Why we chose a snowblower instead of a snow plow

The property is 2.76 acres.  Enough that our “normal” lawnmower would not work.  We knew that we needed a riding lawnmower but after almost 38 years of having our own lawns, we had never had this much to mow.  Time for research.

There are so many options and some of the people we talked to knew less about the lawnmowers that we knew.  We wanted something that would last, was a quality mower and capable of mowing the amount of land we had. I wanted Dave to be comfortable and safe.

Dave was particularly interested in adding a snow plow and maybe a bagging system to pick up the cut grass.  We were drowning in information about features, horsepower and turning radius.  After several hours and several stores we were more confused than ever.

We stopped at Home Depot and looked over their selection.  I give credit to the young man who was helping us because he admitted he did not know some of the answers but he knew who would.  June came over and listened.

“Do you have trees?,” she asked.  I thought she was going to talk about mowing around them.

“Plowing your driveway will cause drifts, just as the trees will.  Consider a walk behind snow blower instead.”  She then explained how the snow would be thrown further away from the driveway and that we would avoid a drifting problem.  Melting would be spread over a bigger area and would not become the issue that large snow mounds would.

“But this is a long driveway,” my husband said.  Neither of our last two houses had a drive way, so I guess it is all relative.  We’ve always had to park on the street.

“My driveway is 400 feet,” June answered.  She had us beat.  She then explained how it was faster to fire up the snow blower than it was to plow the driveway.  Suddenly, a plow was off the shopping list and we made a mental note to shop for a snow blower in the fall.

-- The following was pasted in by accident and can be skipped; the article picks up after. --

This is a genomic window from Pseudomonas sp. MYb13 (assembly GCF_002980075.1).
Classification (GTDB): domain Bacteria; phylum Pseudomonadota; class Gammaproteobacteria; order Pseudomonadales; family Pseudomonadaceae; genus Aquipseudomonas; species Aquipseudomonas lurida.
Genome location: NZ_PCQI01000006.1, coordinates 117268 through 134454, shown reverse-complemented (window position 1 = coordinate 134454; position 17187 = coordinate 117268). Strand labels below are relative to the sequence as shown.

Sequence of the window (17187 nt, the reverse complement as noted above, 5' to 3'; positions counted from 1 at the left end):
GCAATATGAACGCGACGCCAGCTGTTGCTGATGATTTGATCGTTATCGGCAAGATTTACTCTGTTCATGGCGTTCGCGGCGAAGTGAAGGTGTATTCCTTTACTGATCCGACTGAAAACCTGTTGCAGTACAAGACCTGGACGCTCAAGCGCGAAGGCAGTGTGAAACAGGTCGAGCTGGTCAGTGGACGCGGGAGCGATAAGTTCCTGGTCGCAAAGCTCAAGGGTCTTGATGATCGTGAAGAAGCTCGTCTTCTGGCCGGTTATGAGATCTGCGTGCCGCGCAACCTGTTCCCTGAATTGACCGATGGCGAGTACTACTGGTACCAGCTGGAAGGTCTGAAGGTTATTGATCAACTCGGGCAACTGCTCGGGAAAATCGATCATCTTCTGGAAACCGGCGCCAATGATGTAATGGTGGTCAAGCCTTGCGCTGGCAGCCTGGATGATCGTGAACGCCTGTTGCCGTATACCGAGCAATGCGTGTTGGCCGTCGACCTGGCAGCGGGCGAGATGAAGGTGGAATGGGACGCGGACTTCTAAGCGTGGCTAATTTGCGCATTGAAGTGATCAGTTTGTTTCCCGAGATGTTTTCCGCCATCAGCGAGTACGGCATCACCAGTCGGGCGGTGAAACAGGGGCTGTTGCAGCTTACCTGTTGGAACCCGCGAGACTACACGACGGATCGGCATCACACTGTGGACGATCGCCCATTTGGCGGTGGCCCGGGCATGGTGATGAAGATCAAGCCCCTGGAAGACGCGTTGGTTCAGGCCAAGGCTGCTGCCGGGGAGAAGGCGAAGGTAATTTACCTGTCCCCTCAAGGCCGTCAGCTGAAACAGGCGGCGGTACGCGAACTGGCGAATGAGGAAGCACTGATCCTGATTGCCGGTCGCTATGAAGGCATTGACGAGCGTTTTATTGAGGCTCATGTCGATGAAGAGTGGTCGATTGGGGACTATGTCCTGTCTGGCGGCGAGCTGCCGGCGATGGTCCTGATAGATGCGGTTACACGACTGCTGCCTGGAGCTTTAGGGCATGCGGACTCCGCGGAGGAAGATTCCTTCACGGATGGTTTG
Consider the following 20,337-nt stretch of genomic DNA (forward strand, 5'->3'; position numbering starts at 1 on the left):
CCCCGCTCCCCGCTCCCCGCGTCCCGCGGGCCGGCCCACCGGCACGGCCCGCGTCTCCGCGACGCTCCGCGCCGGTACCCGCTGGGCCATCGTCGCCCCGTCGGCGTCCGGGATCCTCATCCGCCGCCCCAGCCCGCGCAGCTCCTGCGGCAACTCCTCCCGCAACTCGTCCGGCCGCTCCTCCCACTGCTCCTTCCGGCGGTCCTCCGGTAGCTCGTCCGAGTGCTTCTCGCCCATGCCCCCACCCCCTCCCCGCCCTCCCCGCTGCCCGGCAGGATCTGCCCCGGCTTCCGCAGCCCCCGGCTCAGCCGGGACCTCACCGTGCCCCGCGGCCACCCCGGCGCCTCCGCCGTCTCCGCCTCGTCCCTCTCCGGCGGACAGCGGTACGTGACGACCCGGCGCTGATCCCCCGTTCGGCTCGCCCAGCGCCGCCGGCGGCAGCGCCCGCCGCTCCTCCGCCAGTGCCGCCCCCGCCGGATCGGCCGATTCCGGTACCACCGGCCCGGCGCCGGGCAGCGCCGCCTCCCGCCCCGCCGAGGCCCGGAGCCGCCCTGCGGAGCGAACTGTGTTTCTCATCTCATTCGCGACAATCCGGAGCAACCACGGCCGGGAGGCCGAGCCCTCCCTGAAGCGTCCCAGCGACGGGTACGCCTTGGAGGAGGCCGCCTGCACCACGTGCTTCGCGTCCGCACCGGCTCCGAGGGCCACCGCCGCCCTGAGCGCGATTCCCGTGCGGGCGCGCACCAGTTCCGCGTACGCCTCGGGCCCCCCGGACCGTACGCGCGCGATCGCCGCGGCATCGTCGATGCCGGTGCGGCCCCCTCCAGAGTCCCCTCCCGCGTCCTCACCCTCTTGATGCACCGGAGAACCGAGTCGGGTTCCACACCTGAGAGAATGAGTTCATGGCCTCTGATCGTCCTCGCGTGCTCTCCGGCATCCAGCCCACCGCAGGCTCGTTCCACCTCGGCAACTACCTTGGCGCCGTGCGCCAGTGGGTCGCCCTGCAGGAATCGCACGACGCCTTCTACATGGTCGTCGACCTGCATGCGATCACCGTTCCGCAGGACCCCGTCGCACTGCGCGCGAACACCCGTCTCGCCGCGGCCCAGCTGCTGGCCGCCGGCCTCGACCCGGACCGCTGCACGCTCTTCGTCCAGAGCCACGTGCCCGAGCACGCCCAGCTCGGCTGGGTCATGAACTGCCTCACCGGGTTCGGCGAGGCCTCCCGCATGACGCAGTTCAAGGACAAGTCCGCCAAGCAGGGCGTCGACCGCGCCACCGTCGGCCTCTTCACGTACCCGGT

lawnmower

“Try the zero turn,” she suggested.  We didn’t think we needed that much machine.  It mows faster, closer and is more comfortable.  Comfortable caught my husband’s attention.

“Take a seat,” June urged.  My husband’s eyes lit up as he settled into the seat and realized he could stretch out his legs.  David has bad knees so he quickly saw the benefits.  I knew if he ever needed knee replacement surgery, he could still mow the lawn using this machine.  There are no foot petals, everything is done with the handles.  Once he checked out the location of the cup holder, I think his mind was made up.

As soon as the closing takes place, the first thing we will buy is that lawn mower.

The first time

It was a Friday night May 3, 2013 and my husband suggested we go for a drive.  In my mind, I’m hearing, “I don’t have to cook, yeah.”

“I want to drive past a property first,” he says.  Here we go again.  We’ve been doing this on and off now for months.  We’ve never been able to find something within our budget, in a location that we liked, with extra space and that “just felt right.”  We’ve been doing a lot of driving around.

Most properties were too low and prone to flooding.  Some were too bare – no trees at all.  Others were too steep.  Needless to say, the hilly ones were not in NW Ohio which is generally flat as a pancake.  We were looking in Southern Ohio and North Carolina.  The location did not matter a whole lot, my main goal was to shovel the least amount of snow possible.  Since my husband’s heart attack in 2010, I’ve had to do all the snow shoveling.  I did not like winter before.  Now I like it even less. In a few years Dave would be retiring and I wanted to be settled by then.

We started looking closer to home when we realized a long term move might be the easiest way to make this work. The house we would buy would need work, the business needs to be in a stable environment. I don’t want to shut down business during construction. By doing the remodel in one house and keeping the business temporarily in the other, we can have the best of both worlds.

View of the house from the foot of the driveway
View of the house from the foot of the driveway

We arrived on the property and confirmed that it was empty and got permission to walk around.  The grounds were horribly overgrown but I could see that someone once loved this small piece of ground.  There were fruit trees, I wasn’t sure which kind.  I spotted berries, lilacs and some weed covered evergreens.  There was potential here.

aerial

All weekend we talked about it, beginning to imagine ourselves there.  Suddenly we realized that we both liked the property and we’d better make an offer before it got sold.  On Monday we made an appointment with a realtor and wrote up an offer.  By Friday we had heard it was rejected.  We were leaving town on Sunday so we prepared another offer that would be submitted the next week.  Before that could happen we got a phone call on Monday that our offer was accepted.

Then panic and reality set in.